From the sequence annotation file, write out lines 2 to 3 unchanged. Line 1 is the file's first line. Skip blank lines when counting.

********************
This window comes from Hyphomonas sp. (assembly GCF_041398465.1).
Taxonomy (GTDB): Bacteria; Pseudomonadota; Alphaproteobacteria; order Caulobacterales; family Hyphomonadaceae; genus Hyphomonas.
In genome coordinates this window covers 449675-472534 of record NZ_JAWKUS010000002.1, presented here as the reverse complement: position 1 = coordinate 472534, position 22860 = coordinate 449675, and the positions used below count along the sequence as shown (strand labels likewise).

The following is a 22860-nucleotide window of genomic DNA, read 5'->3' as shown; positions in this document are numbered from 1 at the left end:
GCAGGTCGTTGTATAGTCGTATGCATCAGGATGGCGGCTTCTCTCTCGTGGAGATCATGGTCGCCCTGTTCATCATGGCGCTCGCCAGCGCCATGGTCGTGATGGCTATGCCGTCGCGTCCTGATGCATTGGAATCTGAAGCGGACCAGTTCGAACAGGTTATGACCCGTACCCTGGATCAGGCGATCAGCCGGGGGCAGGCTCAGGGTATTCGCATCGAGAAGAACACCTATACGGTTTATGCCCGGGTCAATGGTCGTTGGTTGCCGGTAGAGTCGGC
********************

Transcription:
Taxonomy (GTDB): Bacteria; Pseudomonadota; Alphaproteobacteria; order Caulobacterales; family Hyphomonadaceae; genus Hyphomonas.
In genome coordinates this window covers 449675-472534 of record NZ_JAWKUS010000002.1, presented here as the reverse complement: position 1 = coordinate 472534, position 22860 = coordinate 449675, and the positions used below count along the sequence as shown (strand labels likewise).